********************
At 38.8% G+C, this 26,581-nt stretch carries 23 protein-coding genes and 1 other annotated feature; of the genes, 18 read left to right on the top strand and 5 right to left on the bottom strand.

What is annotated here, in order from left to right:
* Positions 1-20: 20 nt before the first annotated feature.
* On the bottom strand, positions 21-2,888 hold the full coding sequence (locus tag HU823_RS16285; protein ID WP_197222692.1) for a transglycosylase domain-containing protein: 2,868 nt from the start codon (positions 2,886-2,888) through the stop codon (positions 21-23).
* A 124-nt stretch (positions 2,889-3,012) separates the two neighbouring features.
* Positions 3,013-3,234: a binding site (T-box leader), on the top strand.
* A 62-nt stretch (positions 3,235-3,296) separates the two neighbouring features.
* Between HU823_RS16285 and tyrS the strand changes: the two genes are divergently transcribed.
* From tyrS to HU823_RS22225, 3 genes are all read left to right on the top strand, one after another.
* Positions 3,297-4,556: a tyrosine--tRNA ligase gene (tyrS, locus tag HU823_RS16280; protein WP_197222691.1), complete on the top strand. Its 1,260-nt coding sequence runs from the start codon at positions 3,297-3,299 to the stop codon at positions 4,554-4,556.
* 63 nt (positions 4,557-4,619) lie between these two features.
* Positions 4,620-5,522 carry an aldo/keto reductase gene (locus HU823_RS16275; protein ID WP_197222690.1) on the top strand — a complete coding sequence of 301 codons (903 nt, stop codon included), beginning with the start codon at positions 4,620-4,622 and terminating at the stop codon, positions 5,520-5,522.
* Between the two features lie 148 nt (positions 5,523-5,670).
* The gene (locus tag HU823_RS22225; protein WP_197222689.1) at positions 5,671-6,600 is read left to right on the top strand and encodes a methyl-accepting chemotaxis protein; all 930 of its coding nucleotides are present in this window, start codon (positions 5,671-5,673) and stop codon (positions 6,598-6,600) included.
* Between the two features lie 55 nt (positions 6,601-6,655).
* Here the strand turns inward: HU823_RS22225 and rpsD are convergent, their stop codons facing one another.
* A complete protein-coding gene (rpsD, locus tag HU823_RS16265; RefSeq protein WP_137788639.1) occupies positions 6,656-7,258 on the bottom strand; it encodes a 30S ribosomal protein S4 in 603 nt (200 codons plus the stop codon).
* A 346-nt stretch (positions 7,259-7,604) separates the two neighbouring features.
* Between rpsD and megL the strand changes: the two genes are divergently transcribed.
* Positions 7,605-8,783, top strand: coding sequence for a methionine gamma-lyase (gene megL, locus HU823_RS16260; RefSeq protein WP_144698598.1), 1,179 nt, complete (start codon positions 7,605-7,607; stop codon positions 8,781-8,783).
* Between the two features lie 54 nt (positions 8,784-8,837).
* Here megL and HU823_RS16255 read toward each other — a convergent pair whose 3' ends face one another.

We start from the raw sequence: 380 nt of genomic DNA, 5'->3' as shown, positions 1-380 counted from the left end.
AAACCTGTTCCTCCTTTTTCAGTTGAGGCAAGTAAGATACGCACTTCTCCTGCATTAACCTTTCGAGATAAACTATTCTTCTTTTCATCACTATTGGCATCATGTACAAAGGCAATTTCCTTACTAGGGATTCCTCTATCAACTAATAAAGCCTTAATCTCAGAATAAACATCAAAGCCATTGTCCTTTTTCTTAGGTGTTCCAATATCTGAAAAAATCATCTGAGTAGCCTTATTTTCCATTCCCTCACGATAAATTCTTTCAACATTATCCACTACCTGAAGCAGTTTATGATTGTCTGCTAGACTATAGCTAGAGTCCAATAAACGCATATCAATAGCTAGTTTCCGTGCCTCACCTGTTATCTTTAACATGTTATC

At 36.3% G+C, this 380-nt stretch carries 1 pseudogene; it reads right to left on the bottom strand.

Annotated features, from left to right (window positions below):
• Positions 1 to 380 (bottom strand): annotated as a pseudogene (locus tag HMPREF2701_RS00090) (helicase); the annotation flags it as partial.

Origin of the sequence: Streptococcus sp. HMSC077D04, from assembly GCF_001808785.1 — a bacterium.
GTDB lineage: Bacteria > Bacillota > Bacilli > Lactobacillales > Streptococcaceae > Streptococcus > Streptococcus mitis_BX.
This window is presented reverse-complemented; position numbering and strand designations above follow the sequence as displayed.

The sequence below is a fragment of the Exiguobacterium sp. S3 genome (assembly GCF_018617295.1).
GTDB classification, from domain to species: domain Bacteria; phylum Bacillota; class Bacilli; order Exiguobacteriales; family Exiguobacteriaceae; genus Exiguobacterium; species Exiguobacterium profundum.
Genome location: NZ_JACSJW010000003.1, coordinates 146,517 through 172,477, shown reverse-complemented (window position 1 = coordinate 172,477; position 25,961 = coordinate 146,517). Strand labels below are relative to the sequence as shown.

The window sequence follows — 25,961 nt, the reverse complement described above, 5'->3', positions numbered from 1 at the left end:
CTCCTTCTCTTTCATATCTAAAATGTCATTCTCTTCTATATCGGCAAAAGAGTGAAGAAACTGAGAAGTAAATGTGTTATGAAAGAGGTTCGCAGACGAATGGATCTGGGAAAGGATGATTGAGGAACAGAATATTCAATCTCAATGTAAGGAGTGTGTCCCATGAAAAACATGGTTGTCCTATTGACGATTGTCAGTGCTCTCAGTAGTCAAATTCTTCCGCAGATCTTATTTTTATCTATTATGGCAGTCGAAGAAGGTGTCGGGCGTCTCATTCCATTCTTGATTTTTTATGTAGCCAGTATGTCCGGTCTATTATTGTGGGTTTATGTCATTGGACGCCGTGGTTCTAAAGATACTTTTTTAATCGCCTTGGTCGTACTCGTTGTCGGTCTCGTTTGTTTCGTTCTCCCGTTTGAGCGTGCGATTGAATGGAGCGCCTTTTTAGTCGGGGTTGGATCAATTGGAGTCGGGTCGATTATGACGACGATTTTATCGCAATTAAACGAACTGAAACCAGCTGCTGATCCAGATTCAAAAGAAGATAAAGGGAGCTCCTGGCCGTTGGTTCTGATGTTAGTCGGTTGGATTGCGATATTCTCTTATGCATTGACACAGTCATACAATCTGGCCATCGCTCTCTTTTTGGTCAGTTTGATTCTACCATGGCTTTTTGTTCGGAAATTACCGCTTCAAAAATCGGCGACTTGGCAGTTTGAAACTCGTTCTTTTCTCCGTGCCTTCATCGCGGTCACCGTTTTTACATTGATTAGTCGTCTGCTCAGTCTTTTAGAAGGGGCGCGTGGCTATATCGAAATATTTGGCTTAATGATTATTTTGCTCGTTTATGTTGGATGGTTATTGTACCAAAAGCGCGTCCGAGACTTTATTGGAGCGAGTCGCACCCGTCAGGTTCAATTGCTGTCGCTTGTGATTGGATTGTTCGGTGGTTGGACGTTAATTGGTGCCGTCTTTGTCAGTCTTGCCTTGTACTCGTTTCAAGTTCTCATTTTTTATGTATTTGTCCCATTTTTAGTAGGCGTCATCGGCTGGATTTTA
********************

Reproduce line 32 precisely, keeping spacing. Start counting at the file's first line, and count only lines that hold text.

GTDB classification, from domain to species: domain Bacteria; phylum Bacillota; class Bacilli; order Exiguobacteriales; family Exiguobacteriaceae; genus Exiguobacterium; species Exiguobacterium profundum.